- 1 tablespoon grated parmesan cheese
- Preheat the oven to 425°F. Line two baking sheets with silicone mats or aluminum foil.
- On a lightly floured surface, divide each ball of pizza dough into four even pieces. Lightly roll each piece into a ball, and flatten with the palm of your hand to create a disc. Dust the tops of the discs with flour, cover with a clean kitchen towel, and let them rest at room temperature while you prepare the rest of the ingredients.
- Heat 1 tablespoon olive oil in a large saute pan over low heat. Add about half of the spinach and saute for 1 to 2 minutes, or until the spinach starts to wilt. Transfer to a plate, and repeat with the remaining oil and spinach. Let cool for about 5 minutes.
- Once the spinach has cooled, place in a clean kitchen towel and wring out any excess liquid. Set aside.
- In a large mixing bowl, combine the ricotta, mozzarella, and parmesan with the minced garlic, oregano, basil, salt, and pepper. Set aside.
- Working with one disc at a time, roll and stretch the dough into a circular shape about 6 inches in diameter with a rolling pin, using additional flour if necessary to prevent sticking.
- Spread about 1/4 cup filling on the top half of one portion of dough, leaving about 1/4 inch of an edge around the perimeter. Spread about 1/8 cup of the cooked spinach on top of the cheese.
- Using the egg wash, lightly brush half the border that has the filling, and fold the other half of the dough over the filling to create a half-moon shape. Seal by pinching the dough with your fingers, creating a defined crust. Repeat the filling and shaping process with the remaining dough and filling.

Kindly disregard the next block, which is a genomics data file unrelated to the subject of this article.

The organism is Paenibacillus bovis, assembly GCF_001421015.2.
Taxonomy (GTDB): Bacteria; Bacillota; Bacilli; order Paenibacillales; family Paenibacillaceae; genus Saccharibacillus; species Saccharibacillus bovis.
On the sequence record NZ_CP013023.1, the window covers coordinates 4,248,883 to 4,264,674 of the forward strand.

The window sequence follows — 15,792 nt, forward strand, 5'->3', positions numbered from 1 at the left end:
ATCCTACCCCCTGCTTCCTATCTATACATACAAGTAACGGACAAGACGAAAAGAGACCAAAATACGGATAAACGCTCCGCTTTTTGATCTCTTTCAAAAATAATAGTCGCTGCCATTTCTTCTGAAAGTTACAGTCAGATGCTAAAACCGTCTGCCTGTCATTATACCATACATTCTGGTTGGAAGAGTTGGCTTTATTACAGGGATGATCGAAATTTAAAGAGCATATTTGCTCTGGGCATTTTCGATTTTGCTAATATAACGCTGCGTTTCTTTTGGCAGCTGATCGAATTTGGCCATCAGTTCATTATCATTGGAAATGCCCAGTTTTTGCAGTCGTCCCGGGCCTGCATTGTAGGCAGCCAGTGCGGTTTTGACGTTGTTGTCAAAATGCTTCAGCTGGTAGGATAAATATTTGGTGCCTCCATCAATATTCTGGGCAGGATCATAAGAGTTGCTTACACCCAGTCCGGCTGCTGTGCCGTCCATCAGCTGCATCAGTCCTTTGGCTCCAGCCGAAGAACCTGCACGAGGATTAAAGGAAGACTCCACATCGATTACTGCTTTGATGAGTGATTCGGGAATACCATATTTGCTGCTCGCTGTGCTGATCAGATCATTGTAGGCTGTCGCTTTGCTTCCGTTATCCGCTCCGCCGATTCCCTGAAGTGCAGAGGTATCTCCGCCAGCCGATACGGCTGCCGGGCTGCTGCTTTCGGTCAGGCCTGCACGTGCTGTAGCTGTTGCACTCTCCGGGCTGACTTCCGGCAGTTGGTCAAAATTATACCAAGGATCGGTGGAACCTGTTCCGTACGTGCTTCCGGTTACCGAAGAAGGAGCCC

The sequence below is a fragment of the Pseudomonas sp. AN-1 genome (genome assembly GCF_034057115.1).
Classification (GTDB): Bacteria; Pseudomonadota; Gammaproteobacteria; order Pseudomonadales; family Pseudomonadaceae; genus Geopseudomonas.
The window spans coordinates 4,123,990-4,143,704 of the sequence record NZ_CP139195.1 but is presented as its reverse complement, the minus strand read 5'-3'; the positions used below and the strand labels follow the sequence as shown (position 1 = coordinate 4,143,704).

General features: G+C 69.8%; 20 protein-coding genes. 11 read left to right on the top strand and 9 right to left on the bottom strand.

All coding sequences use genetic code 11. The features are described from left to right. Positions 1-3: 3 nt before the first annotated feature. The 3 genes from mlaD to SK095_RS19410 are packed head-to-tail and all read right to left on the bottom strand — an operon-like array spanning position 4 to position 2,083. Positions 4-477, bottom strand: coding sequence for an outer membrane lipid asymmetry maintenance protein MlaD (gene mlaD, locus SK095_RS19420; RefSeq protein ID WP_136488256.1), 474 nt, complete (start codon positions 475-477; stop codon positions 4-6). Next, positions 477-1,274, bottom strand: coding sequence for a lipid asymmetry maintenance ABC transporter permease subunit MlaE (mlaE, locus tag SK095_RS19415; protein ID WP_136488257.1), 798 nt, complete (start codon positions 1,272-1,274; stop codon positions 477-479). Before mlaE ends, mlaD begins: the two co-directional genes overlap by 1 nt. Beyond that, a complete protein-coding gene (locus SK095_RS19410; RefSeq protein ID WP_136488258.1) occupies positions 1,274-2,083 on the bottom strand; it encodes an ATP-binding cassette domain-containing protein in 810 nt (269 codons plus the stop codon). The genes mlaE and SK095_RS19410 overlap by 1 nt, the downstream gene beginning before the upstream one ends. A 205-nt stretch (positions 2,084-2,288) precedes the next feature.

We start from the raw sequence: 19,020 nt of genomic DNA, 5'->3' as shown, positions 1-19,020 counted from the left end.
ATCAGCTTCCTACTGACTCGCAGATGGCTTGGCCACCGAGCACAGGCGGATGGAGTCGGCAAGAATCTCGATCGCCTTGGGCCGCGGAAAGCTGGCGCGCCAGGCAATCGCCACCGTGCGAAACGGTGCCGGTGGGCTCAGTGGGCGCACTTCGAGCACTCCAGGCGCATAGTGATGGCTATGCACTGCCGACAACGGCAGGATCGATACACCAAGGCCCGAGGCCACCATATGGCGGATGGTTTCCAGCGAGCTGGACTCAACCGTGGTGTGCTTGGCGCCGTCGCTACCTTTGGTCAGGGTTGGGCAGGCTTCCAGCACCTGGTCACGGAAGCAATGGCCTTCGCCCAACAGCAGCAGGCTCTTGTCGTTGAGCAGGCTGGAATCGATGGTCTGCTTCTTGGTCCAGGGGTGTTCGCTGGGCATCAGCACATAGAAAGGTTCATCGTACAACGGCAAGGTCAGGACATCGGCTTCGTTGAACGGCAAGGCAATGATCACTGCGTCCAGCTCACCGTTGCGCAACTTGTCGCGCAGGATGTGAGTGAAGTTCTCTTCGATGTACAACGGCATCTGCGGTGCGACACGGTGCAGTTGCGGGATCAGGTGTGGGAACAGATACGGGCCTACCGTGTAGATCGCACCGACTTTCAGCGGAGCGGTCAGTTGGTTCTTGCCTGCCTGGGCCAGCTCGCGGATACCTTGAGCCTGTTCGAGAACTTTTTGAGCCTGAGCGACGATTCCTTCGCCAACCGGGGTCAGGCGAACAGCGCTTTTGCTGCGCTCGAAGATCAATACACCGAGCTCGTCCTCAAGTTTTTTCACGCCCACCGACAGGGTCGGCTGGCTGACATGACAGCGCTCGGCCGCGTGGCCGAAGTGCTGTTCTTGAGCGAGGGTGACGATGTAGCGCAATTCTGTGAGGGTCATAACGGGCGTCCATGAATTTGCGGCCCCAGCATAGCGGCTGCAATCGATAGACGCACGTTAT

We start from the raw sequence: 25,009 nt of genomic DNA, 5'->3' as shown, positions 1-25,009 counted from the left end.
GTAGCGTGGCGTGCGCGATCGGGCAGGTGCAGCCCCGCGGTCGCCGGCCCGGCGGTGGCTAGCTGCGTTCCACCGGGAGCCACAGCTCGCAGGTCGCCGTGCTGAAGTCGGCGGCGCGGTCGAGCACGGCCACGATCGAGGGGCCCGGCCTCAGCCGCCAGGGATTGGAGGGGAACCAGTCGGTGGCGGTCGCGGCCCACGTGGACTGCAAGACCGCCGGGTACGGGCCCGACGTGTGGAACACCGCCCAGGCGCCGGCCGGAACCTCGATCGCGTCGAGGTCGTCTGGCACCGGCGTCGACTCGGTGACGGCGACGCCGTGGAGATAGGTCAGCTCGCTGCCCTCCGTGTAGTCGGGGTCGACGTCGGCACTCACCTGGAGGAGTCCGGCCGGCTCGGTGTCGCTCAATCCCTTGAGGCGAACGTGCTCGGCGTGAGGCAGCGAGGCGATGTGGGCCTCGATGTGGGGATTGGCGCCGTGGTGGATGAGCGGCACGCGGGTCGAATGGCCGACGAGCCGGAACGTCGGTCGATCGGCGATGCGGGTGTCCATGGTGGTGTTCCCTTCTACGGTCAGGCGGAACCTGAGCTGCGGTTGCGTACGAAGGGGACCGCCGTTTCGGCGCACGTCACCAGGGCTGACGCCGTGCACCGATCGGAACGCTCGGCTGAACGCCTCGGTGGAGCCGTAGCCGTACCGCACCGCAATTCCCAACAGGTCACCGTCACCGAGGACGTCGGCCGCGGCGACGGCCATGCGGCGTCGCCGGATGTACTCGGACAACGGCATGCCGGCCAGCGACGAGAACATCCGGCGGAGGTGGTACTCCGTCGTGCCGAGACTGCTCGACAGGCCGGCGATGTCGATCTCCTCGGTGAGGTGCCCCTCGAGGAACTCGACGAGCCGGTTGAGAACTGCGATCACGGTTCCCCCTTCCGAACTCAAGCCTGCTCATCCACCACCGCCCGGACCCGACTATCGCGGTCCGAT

- Place 4 calzones on each baking sheet, spaced evenly. Lightly brush the calzones with egg wash. Cut three to four slits on the top of each calzone with a sharp paring knife.
- Bake for 20-25 minutes, or until the tops and bottoms are golden brown.
- As the calzones are baking, make the parmesan garlic butter. Place all of the ingredients in a small saucepan. Gently warm on low heat until the butter is completely melted, stirring occasionally so the garlic does not burn..
- Once the calzones are fully baked, remove from the oven, and generously brush the tops and sides of each calzone with the garlic parmesan butter. Let the calzones cool on the baking sheets for 5 minutes. Serve while warm!
- Prep Time: 40 minutes
- Cook Time: 20 minutes
- Category: Calzone
- Method: Baking
- Cuisine: Pizza
Keywords: spinach, ricotta, calzone
Cooking by the Numbers…
Step 1 – Prep and Measure Ingredients
If you have store-bought pizza dough, leave it out at room temperature while you measure the remaining ingredients.
Choosing to make your own pizza dough? Plan ahead! Make sure that you give yourself enough time for the proofing steps. You’ll need a few hours before actually making the calzones!